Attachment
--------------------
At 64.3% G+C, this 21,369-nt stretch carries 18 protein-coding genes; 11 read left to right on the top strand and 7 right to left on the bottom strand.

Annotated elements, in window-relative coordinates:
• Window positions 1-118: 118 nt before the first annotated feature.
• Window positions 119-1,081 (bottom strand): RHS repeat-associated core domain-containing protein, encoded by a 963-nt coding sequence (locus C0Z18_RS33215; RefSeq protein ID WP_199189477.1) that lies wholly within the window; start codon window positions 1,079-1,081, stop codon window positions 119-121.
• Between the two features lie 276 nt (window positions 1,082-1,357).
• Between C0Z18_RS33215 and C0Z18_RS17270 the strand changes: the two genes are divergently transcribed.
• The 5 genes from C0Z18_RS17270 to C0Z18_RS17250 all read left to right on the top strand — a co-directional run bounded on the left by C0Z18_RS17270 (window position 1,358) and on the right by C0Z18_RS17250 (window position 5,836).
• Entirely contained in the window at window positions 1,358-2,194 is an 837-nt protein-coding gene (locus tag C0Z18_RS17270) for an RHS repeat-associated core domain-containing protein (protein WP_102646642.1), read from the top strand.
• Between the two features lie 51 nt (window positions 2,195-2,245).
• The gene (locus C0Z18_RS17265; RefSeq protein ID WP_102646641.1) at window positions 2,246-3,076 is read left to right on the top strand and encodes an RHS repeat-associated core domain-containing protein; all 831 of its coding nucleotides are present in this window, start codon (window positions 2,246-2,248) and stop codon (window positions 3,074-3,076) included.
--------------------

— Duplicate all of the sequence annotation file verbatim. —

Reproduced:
At 64.3% G+C, this 21,369-nt stretch carries 18 protein-coding genes; 11 read left to right on the top strand and 7 right to left on the bottom strand.

Annotated elements, in window-relative coordinates:
• Window positions 1-118: 118 nt before the first annotated feature.
• Window positions 119-1,081 (bottom strand): RHS repeat-associated core domain-containing protein, encoded by a 963-nt coding sequence (locus C0Z18_RS33215; RefSeq protein ID WP_199189477.1) that lies wholly within the window; start codon window positions 1,079-1,081, stop codon window positions 119-121.
• Between the two features lie 276 nt (window positions 1,082-1,357).
• Between C0Z18_RS33215 and C0Z18_RS17270 the strand changes: the two genes are divergently transcribed.
• The 5 genes from C0Z18_RS17270 to C0Z18_RS17250 all read left to right on the top strand — a co-directional run bounded on the left by C0Z18_RS17270 (window position 1,358) and on the right by C0Z18_RS17250 (window position 5,836).
• Entirely contained in the window at window positions 1,358-2,194 is an 837-nt protein-coding gene (locus tag C0Z18_RS17270) for an RHS repeat-associated core domain-containing protein (protein WP_102646642.1), read from the top strand.
• Between the two features lie 51 nt (window positions 2,195-2,245).
• The gene (locus C0Z18_RS17265; RefSeq protein ID WP_102646641.1) at window positions 2,246-3,076 is read left to right on the top strand and encodes an RHS repeat-associated core domain-containing protein; all 831 of its coding nucleotides are present in this window, start codon (window positions 2,246-2,248) and stop codon (window positions 3,074-3,076) included.